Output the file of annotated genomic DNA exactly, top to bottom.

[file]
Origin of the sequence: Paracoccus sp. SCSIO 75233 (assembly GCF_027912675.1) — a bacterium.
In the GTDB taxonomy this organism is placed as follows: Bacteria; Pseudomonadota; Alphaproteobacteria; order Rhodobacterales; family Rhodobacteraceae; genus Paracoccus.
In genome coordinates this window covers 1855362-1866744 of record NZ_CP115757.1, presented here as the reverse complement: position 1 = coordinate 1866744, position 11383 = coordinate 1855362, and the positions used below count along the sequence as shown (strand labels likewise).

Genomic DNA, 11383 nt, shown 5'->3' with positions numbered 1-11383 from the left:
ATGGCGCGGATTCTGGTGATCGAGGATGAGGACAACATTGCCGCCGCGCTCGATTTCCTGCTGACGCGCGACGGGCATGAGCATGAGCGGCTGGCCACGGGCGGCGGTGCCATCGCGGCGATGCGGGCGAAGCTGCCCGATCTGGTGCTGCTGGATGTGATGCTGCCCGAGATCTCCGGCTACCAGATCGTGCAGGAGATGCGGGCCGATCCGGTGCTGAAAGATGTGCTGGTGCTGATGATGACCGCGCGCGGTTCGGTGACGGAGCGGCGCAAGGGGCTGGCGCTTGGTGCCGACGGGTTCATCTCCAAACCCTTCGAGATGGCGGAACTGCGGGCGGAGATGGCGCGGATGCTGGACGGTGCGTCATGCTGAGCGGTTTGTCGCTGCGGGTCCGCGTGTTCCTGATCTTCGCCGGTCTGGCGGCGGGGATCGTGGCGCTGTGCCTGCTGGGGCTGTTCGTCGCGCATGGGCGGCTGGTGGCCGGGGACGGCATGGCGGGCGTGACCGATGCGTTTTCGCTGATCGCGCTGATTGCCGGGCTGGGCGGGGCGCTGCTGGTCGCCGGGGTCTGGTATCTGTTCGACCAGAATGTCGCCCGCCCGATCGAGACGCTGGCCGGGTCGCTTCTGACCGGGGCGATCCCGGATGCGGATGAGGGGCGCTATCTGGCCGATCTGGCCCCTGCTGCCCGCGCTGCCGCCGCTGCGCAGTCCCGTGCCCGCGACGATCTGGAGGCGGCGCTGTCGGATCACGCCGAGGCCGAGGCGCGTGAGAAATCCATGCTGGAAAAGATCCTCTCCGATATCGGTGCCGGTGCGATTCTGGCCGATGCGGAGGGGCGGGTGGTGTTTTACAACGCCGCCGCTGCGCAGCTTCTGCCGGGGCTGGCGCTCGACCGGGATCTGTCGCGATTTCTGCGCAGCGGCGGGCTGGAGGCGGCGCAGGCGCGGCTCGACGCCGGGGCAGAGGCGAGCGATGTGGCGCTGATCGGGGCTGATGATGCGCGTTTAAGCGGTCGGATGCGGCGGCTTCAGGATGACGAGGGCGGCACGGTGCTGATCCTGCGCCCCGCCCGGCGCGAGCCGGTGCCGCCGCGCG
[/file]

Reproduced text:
Origin of the sequence: Paracoccus sp. SCSIO 75233 (assembly GCF_027912675.1) — a bacterium.
In the GTDB taxonomy this organism is placed as follows: Bacteria; Pseudomonadota; Alphaproteobacteria; order Rhodobacterales; family Rhodobacteraceae; genus Paracoccus.
In genome coordinates this window covers 1855362-1866744 of record NZ_CP115757.1, presented here as the reverse complement: position 1 = coordinate 1866744, position 11383 = coordinate 1855362, and the positions used below count along the sequence as shown (strand labels likewise).

Genomic DNA, 11383 nt, shown 5'->3' with positions numbered 1-11383 from the left:
ATGGCGCGGATTCTGGTGATCGAGGATGAGGACAACATTGCCGCCGCGCTCGATTTCCTGCTGACGCGCGACGGGCATGAGCATGAGCGGCTGGCCACGGGCGGCGGTGCCATCGCGGCGATGCGGGCGAAGCTGCCCGATCTGGTGCTGCTGGATGTGATGCTGCCCGAGATCTCCGGCTACCAGATCGTGCAGGAGATGCGGGCCGATCCGGTGCTGAAAGATGTGCTGGTGCTGATGATGACCGCGCGCGGTTCGGTGACGGAGCGGCGCAAGGGGCTGGCGCTTGGTGCCGACGGGTTCATCTCCAAACCCTTCGAGATGGCGGAACTGCGGGCGGAGATGGCGCGGATGCTGGACGGTGCGTCATGCTGAGCGGTTTGTCGCTGCGGGTCCGCGTGTTCCTGATCTTCGCCGGTCTGGCGGCGGGGATCGTGGCGCTGTGCCTGCTGGGGCTGTTCGTCGCGCATGGGCGGCTGGTGGCCGGGGACGGCATGGCGGGCGTGACCGATGCGTTTTCGCTGATCGCGCTGATTGCCGGGCTGGGCGGGGCGCTGCTGGTCGCCGGGGTCTGGTATCTGTTCGACCAGAATGTCGCCCGCCCGATCGAGACGCTGGCCGGGTCGCTTCTGACCGGGGCGATCCCGGATGCGGATGAGGGGCGCTATCTGGCCGATCTGGCCCCTGCTGCCCGCGCTGCCGCCGCTGCGCAGTCCCGTGCCCGCGACGATCTGGAGGCGGCGCTGTCGGATCACGCCGAGGCCGAGGCGCGTGAGAAATCCATGCTGGAAAAGATCCTCTCCGATATCGGTGCCGGTGCGATTCTGGCCGATGCGGAGGGGCGGGTGGTGTTTTACAACGCCGCCGCTGCGCAGCTTCTGCCGGGGCTGGCGCTCGACCGGGATCTGTCGCGATTTCTGCGCAGCGGCGGGCTGGAGGCGGCGCAGGCGCGGCTCGACGCCGGGGCAGAGGCGAGCGATGTGGCGCTGATCGGGGCTGATGATGCGCGTTTAAGCGGTCGGATGCGGCGGCTTCAGGATGACGAGGGCGGCACGGTGCTGATCCTGCGCCCCGCCCGGCGCGAGCCGGTGCCGCCGCGCG